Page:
Lipstick is Lily Shahmoon’s playwrighting debut and what a powerful, punchy entrance she has made. The show centres around two teenage boys, in particular their relationship to one another and to their masculinity. Already this is relatively untrodden territory, especially given the way in which Lipstick favours nuance over broad generalisations and caricatures. But then the whole piece is taken to another conceptual level by the casting specification: the two boys, Jordan and Tommy, are played by adult women.
Lipstick contemplates gender, mental health, sexuality and the uncategorizable. Tommy (April Hughes) occasionally wears make-up and dresses to ease his anxiety in the privacy of his own home, but he states that he is not transgender or gay, and he rejects the transvestite label too. It is a bold writing choice that approaches human behaviour with complexity, rather than neatly striving for a legible LGBT identity. Gender switching is often used baselessly to ‘add interest’ to contemporary productions: this casting is far from this, it is inspired and enriching. At one point, Hughes as Tommy in a dress pulls off her male wig to uncover her natural long hair, completing Tommy’s transformation into his female alter ego. We question what is natural and what is artifice, and the boundaries between masculinity and femininity become confusing and elusive.
Helen Aluko gives a fantastic and utterly convincing performance as the confident and popular Jordan, whose bravado and recognisable teenage mannerisms are played straight but produce total hilarity. Hughes has the difficult task of portraying the ‘effeminate’ Tommy whilst still credibly presenting herself as a young boy. She particularly excels in the scenes that portray Tommy’s severe anxiety and panic attacks, but I am always aware of her as an actor, rather than seeing the character come through directly. It is worth noting that Lipstick is also the debut of director Ed White, who does a wonderful job of drawing out the subtlety and humour from the script.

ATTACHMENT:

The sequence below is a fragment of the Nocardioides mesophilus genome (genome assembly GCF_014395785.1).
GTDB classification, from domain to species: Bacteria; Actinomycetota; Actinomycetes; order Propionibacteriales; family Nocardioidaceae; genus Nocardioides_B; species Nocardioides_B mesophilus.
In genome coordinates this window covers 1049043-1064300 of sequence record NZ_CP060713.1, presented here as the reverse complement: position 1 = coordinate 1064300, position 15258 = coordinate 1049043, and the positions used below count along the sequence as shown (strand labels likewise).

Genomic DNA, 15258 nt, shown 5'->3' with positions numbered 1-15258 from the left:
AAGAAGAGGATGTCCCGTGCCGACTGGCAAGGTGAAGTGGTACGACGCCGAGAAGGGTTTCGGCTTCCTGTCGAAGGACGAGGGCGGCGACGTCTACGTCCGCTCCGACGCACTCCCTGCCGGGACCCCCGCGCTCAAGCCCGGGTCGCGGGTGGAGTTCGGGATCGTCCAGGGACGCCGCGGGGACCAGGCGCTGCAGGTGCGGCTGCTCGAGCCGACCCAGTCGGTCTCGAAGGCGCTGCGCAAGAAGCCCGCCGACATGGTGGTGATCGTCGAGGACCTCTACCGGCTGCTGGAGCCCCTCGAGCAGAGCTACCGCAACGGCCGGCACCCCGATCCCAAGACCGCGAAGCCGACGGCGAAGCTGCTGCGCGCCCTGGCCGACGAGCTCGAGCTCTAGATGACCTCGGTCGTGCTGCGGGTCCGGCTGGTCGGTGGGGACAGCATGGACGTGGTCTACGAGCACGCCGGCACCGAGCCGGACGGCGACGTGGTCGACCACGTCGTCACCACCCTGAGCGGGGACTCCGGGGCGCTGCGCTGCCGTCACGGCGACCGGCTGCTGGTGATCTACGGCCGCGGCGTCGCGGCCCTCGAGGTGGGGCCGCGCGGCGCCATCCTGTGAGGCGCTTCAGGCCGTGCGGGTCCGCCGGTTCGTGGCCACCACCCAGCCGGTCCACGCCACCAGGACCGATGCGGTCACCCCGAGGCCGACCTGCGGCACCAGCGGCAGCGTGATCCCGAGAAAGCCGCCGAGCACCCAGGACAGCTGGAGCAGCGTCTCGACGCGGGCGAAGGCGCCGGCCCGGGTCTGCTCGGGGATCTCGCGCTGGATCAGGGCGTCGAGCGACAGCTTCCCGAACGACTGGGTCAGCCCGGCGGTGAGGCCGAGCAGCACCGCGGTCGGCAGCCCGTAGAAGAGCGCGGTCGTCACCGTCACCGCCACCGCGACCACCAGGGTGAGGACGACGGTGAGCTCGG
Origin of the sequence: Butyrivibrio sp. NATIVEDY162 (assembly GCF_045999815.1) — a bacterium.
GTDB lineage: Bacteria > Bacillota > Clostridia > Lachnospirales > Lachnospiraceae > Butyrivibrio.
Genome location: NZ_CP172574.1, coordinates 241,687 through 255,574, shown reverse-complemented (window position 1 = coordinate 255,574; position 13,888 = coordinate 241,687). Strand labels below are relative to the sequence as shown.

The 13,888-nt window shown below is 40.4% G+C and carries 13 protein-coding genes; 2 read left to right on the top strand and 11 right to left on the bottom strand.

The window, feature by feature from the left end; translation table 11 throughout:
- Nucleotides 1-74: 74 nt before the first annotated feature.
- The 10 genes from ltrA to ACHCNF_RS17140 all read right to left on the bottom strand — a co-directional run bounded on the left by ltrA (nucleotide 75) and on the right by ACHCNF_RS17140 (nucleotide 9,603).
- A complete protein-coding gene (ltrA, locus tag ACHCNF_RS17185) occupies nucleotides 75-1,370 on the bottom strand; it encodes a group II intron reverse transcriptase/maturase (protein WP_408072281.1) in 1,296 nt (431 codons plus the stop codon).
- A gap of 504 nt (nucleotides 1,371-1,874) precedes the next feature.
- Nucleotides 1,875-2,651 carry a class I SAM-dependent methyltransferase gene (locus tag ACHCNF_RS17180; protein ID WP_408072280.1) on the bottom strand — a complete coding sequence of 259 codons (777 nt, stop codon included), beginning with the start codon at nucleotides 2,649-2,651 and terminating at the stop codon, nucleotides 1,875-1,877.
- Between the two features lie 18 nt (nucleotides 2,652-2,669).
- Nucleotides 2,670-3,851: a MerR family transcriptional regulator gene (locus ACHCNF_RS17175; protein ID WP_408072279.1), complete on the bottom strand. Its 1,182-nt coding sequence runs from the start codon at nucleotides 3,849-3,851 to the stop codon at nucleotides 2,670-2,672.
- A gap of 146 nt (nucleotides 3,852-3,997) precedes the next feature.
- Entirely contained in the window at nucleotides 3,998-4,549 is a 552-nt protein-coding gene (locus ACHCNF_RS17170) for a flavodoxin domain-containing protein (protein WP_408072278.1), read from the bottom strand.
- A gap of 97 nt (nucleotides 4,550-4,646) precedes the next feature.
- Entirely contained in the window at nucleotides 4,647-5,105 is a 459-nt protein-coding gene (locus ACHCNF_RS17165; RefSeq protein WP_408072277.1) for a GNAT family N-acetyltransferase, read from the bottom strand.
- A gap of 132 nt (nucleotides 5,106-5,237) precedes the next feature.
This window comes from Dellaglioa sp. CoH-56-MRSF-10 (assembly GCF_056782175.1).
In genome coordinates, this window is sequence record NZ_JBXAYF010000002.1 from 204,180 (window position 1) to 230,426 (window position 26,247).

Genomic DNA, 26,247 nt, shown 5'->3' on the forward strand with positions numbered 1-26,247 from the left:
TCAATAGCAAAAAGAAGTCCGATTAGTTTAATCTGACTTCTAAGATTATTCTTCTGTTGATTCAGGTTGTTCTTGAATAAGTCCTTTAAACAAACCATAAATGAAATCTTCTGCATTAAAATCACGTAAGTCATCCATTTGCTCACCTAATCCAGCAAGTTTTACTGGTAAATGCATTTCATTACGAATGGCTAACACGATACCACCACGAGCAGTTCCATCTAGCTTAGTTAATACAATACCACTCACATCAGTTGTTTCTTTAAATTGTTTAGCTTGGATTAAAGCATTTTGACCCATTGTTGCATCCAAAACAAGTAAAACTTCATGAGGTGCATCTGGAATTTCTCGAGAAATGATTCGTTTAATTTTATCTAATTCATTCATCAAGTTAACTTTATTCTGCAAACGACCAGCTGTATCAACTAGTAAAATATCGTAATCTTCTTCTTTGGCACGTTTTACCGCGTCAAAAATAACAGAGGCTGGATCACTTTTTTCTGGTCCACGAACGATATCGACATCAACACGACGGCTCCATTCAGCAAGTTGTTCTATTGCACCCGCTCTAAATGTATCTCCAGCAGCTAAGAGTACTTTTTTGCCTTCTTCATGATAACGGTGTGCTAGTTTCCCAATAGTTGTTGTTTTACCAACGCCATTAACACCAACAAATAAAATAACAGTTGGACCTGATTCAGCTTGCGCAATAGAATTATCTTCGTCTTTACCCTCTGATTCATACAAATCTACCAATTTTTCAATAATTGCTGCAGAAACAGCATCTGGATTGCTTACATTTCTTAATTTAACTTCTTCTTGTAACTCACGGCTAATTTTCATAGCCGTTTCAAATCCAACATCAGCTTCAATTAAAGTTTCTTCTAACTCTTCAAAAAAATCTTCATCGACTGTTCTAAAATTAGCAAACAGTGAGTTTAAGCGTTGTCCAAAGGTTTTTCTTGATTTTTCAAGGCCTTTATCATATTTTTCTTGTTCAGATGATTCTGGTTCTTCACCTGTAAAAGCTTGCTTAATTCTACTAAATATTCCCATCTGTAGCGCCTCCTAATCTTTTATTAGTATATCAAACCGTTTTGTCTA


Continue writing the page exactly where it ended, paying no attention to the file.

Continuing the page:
The set of Lipstick is a minimalist bedroom with clothing racks, a desk and a bed. It is functional, compact and well-constructed but otherwise fairly generic. However, the use of lighting (designer Alex Lewer) to creatively enhance the space and transform it into different environments is highly effective and seamlessly done. Overall, the production is polished and impressive, doing justice to Shahmoon’s inventive script. I have some reservations about the sentiment that anxiety is a terminal diagnosis, but this can be considered to be an accurate depiction of how it may feel for Tommy, rather than the playwright’s intended message. Either way, Lipstick is a fresh, innovative and nuanced take on key contemporary themes: it is worth catching now because this play has the potential to go far.
Lipstick is running at Southwark Playhouse until 28th March 2020: more info and tickets available here.
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